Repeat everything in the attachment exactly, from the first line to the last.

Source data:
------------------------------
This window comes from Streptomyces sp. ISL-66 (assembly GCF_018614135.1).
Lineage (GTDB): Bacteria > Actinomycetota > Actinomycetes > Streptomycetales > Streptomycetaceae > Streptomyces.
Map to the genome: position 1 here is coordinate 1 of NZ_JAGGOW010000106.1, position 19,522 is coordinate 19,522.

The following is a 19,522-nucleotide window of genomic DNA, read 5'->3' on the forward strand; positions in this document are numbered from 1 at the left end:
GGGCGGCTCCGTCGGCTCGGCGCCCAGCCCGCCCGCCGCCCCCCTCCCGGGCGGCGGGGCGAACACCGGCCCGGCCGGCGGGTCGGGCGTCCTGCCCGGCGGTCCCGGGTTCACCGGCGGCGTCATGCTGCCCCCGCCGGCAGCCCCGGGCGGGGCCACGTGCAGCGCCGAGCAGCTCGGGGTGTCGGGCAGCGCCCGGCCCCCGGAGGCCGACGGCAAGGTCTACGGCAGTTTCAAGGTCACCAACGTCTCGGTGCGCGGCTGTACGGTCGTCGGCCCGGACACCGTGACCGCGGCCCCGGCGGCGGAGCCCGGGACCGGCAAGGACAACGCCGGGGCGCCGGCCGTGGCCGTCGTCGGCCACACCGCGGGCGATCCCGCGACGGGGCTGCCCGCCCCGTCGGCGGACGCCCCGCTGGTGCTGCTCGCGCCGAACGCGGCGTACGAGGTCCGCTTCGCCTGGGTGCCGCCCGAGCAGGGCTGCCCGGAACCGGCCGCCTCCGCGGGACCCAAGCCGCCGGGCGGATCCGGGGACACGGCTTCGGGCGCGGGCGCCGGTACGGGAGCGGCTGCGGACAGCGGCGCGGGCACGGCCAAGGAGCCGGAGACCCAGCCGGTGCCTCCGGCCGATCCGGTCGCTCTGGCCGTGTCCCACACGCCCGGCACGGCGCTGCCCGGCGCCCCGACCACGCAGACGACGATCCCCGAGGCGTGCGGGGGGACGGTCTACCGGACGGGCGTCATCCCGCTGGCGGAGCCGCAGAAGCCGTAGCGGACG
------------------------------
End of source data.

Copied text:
This window comes from Streptomyces sp. ISL-66 (assembly GCF_018614135.1).
Lineage (GTDB): Bacteria > Actinomycetota > Actinomycetes > Streptomycetales > Streptomycetaceae > Streptomyces.
Map to the genome: position 1 here is coordinate 1 of NZ_JAGGOW010000106.1, position 19,522 is coordinate 19,522.

The following is a 19,522-nucleotide window of genomic DNA, read 5'->3' on the forward strand; positions in this document are numbered from 1 at the left end:
GGGCGGCTCCGTCGGCTCGGCGCCCAGCCCGCCCGCCGCCCCCCTCCCGGGCGGCGGGGCGAACACCGGCCCGGCCGGCGGGTCGGGCGTCCTGCCCGGCGGTCCCGGGTTCACCGGCGGCGTCATGCTGCCCCCGCCGGCAGCCCCGGGCGGGGCCACGTGCAGCGCCGAGCAGCTCGGGGTGTCGGGCAGCGCCCGGCCCCCGGAGGCCGACGGCAAGGTCTACGGCAGTTTCAAGGTCACCAACGTCTCGGTGCGCGGCTGTACGGTCGTCGGCCCGGACACCGTGACCGCGGCCCCGGCGGCGGAGCCCGGGACCGGCAAGGACAACGCCGGGGCGCCGGCCGTGGCCGTCGTCGGCCACACCGCGGGCGATCCCGCGACGGGGCTGCCCGCCCCGTCGGCGGACGCCCCGCTGGTGCTGCTCGCGCCGAACGCGGCGTACGAGGTCCGCTTCGCCTGGGTGCCGCCCGAGCAGGGCTGCCCGGAACCGGCCGCCTCCGCGGGACCCAAGCCGCCGGGCGGATCCGGGGACACGGCTTCGGGCGCGGGCGCCGGTACGGGAGCGGCTGCGGACAGCGGCGCGGGCACGGCCAAGGAGCCGGAGACCCAGCCGGTGCCTCCGGCCGATCCGGTCGCTCTGGCCGTGTCCCACACGCCCGGCACGGCGCTGCCCGGCGCCCCGACCACGCAGACGACGATCCCCGAGGCGTGCGGGGGGACGGTCTACCGGACGGGCGTCATCCCGCTGGCGGAGCCGCAGAAGCCGTAGCGGACG